A recent Harvard Business Review article reveals that implementing a formal onboarding program could result in 50% greater employee retention among new recruits and 62% greater productivity within the same group. When designing an onboarding program, consider what the company can do to set the employee up for success. Involving management in the onboarding process and establishing a mentor are proven ways to improve your onboarding success.
Prioritize Good Communication at Every Level
Frequent communication is vital to your employee relations plan. According to a recent Gallup poll, only 13% of employees strongly agreed that the leadership of their organization communicates effectively with the rest of the organization. Lack of information from leadership can have a detrimental impact if a rumor mill flourishes and undermines the success of the organization.
Being proactive and establishing regular lines of communication with employees is key. Set expectations that organizational leaders and managers have regular one-on-one communication with employees. Provide leadership with the training, time, and resources necessary to build genuine connections with their employees.
Ensure Company Policies Support the Desired Behaviors
Having company policies that clearly outline appropriate workplace behaviors and how employee complaints are handled are critical components to employee relations. Organizations with a good employee relations philosophy focus less on managing complaints and more on understanding and addressing the root cause of issues. By seeking to understand the underlying cause of an issue, it allows the organization to address the current complaint, and in turn, take steps to avoid repeating the situation. Using this root cause analysis approach and addressing those issues will result in fewer complaints needing to be investigated in the long run.
Implement Company-Wide and Peer-to-Peer Recognition Programs
Recognition programs can be an excellent tool in nurturing a healthy workplace culture. Employees need to feel valued to be truly fulfilled in their role. A healthy dose of recognition from all levels within a company will foster goodwill across the organization. Empowering management to provide rewards and recognition to their team is so beneficial to building positive relations. Peer-to-peer recognition programs can be especially successful in establishing a culture of gratitude, appreciation, and respect for team members.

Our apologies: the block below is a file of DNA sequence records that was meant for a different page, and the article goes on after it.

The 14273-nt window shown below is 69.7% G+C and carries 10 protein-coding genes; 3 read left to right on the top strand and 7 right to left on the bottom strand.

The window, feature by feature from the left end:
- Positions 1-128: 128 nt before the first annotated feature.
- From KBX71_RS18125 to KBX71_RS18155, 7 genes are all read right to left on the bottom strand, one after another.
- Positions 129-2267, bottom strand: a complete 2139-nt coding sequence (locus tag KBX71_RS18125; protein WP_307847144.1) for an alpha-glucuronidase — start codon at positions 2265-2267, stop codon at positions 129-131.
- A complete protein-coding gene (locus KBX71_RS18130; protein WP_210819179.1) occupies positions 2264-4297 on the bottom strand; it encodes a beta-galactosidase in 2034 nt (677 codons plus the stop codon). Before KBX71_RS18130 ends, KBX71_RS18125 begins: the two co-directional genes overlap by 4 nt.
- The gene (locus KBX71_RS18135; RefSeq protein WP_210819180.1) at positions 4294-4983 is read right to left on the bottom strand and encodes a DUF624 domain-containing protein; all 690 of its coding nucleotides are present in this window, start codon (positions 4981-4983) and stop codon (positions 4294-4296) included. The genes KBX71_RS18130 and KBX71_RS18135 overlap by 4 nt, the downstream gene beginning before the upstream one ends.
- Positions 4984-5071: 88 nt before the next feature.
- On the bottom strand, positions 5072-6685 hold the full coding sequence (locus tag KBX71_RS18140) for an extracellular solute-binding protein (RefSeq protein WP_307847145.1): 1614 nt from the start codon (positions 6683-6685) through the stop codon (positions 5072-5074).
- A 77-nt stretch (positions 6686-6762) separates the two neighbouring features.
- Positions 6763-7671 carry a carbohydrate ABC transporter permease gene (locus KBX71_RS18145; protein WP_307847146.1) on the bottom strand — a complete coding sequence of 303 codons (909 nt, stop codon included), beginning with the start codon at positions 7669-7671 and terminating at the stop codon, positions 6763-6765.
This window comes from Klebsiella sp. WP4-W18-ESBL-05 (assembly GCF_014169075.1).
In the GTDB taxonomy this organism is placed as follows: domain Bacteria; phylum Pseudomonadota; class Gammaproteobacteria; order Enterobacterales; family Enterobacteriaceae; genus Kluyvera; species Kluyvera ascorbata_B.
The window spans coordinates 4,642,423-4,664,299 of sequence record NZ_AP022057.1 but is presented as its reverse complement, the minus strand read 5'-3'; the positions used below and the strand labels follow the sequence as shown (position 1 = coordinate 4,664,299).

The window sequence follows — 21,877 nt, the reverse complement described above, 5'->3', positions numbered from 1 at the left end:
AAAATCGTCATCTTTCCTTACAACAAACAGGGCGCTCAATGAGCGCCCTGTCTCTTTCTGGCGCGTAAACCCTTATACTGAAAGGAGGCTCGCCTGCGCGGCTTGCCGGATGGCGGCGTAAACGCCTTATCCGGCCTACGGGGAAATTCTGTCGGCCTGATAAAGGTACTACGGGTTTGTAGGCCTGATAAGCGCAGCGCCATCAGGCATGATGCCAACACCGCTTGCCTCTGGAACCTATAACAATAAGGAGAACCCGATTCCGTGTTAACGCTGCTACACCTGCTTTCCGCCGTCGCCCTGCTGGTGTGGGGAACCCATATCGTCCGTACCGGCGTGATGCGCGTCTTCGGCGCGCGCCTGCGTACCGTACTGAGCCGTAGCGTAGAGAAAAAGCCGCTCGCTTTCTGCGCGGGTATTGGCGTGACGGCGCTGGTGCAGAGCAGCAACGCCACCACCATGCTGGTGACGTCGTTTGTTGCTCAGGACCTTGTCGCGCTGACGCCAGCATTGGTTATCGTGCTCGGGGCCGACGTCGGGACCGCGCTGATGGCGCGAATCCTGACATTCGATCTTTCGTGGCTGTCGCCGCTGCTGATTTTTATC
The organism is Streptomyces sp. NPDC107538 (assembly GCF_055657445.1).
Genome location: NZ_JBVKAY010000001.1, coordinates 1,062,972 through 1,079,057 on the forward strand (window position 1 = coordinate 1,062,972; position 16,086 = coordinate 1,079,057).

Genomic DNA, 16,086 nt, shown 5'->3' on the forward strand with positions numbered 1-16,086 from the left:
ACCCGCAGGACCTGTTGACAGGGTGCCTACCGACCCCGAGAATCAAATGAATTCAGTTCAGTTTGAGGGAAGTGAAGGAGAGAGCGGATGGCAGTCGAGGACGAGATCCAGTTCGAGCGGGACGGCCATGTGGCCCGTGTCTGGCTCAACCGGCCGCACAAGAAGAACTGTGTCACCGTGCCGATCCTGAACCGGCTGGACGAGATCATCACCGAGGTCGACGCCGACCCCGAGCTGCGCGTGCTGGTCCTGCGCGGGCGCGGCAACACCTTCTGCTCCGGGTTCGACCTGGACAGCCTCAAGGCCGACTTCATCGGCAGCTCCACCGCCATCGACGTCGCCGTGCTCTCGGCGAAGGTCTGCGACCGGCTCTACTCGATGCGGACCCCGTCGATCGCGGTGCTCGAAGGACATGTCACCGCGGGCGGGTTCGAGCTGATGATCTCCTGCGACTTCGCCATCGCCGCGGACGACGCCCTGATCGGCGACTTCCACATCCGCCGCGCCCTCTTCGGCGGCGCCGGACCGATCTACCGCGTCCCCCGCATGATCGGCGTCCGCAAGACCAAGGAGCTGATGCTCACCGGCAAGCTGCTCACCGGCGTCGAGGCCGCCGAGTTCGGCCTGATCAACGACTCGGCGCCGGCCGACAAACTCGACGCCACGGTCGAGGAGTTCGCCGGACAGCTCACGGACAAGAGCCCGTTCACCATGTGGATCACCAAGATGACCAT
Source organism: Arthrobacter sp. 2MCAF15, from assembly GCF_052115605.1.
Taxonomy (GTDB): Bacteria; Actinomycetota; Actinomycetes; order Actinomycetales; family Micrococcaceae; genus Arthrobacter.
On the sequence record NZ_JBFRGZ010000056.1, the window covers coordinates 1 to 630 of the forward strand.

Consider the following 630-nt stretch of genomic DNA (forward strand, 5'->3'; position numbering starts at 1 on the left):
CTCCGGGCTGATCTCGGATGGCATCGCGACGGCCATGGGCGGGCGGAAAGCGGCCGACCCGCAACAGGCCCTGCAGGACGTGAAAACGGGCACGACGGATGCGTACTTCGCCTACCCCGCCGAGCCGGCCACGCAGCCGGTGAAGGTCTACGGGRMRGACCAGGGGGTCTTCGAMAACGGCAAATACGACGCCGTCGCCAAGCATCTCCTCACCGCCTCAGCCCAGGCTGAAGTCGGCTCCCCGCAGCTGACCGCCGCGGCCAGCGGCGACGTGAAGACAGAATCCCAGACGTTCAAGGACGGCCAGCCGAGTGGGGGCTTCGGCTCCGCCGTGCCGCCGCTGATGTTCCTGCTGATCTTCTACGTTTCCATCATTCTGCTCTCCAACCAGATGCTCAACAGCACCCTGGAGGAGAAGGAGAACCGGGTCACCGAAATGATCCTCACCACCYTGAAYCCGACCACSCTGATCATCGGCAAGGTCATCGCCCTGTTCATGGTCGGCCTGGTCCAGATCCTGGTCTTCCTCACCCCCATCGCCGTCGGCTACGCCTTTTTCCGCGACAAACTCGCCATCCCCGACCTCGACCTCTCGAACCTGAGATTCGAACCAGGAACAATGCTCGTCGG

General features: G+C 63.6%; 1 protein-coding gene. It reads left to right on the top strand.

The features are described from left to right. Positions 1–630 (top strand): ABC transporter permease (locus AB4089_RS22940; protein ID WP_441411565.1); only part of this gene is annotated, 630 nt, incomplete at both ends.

Don’t Assume You Know What Employees Want – Ask Them
You may think that your onboarding program is going great, communication from company leaders and managers is on-target and meeting employees’ needs, and your recognition programs are rewarding employees in meaningful ways… but are they? If you haven’t asked for employee input on the cornerstones of your employee relations plan, then you may be missing out on critical components that employees value. Given that they are the population you are working hard to retain, we recommend going directly to the source to solicit employee feedback whether through employee surveys, pulse surveys, focus groups, stay interviews, and more. Using employee input in the design and implementation of your Employee Relations Plan will help to ensure its success.
Thank you to Colleen Mahoney, PHR for contributing to this Emerging Issues in HR.
Strategic HR understands the value of retaining your workforce through good Employee Relations. We’ve helped companies nurture their cultures by designing/updating employee handbooks, creating reward and recognition programs, providing training for safe and productive workplaces, gathering feedback through employee surveys, pulse surveys, focus groups, and more. Learn more about our Employee Relations Services, or contact us.